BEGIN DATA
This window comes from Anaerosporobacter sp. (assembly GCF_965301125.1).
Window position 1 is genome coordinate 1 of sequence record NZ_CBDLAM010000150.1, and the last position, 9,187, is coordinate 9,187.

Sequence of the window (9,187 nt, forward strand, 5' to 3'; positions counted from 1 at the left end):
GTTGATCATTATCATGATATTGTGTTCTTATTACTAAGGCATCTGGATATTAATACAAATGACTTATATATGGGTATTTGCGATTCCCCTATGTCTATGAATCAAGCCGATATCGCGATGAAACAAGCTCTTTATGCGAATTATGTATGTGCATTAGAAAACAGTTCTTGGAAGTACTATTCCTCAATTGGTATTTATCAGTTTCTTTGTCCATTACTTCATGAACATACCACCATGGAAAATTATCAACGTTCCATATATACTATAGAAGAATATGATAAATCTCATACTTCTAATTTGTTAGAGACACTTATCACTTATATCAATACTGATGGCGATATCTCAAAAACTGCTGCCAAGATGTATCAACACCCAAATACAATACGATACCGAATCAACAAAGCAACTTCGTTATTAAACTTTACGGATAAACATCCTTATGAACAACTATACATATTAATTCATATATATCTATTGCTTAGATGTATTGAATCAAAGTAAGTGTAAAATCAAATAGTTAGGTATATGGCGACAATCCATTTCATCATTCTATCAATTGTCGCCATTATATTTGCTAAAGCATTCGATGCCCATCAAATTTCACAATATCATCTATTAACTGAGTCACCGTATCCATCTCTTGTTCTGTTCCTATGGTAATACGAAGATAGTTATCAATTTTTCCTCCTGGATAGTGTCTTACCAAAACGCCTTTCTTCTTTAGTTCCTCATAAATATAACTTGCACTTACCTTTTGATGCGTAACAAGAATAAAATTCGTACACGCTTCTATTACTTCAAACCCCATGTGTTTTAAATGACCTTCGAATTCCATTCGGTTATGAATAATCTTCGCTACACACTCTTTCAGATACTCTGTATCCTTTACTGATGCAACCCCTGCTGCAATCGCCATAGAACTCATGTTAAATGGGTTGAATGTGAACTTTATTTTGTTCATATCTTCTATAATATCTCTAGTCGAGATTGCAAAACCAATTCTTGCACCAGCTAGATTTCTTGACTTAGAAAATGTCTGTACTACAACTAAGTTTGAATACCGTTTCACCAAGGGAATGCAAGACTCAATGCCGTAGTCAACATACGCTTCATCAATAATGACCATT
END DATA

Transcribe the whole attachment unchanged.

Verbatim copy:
This window comes from Anaerosporobacter sp. (assembly GCF_965301125.1).
Window position 1 is genome coordinate 1 of sequence record NZ_CBDLAM010000150.1, and the last position, 9,187, is coordinate 9,187.

Sequence of the window (9,187 nt, forward strand, 5' to 3'; positions counted from 1 at the left end):
GTTGATCATTATCATGATATTGTGTTCTTATTACTAAGGCATCTGGATATTAATACAAATGACTTATATATGGGTATTTGCGATTCCCCTATGTCTATGAATCAAGCCGATATCGCGATGAAACAAGCTCTTTATGCGAATTATGTATGTGCATTAGAAAACAGTTCTTGGAAGTACTATTCCTCAATTGGTATTTATCAGTTTCTTTGTCCATTACTTCATGAACATACCACCATGGAAAATTATCAACGTTCCATATATACTATAGAAGAATATGATAAATCTCATACTTCTAATTTGTTAGAGACACTTATCACTTATATCAATACTGATGGCGATATCTCAAAAACTGCTGCCAAGATGTATCAACACCCAAATACAATACGATACCGAATCAACAAAGCAACTTCGTTATTAAACTTTACGGATAAACATCCTTATGAACAACTATACATATTAATTCATATATATCTATTGCTTAGATGTATTGAATCAAAGTAAGTGTAAAATCAAATAGTTAGGTATATGGCGACAATCCATTTCATCATTCTATCAATTGTCGCCATTATATTTGCTAAAGCATTCGATGCCCATCAAATTTCACAATATCATCTATTAACTGAGTCACCGTATCCATCTCTTGTTCTGTTCCTATGGTAATACGAAGATAGTTATCAATTTTTCCTCCTGGATAGTGTCTTACCAAAACGCCTTTCTTCTTTAGTTCCTCATAAATATAACTTGCACTTACCTTTTGATGCGTAACAAGAATAAAATTCGTACACGCTTCTATTACTTCAAACCCCATGTGTTTTAAATGACCTTCGAATTCCATTCGGTTATGAATAATCTTCGCTACACACTCTTTCAGATACTCTGTATCCTTTACTGATGCAACCCCTGCTGCAATCGCCATAGAACTCATGTTAAATGGGTTGAATGTGAACTTTATTTTGTTCATATCTTCTATAATATCTCTAGTCGAGATTGCAAAACCAATTCTTGCACCAGCTAGATTTCTTGACTTAGAAAATGTCTGTACTACAACTAAGTTTGAATACCGTTTCACCAAGGGAATGCAAGACTCAATGCCGTAGTCAACATACGCTTCATCAATAATGACCATT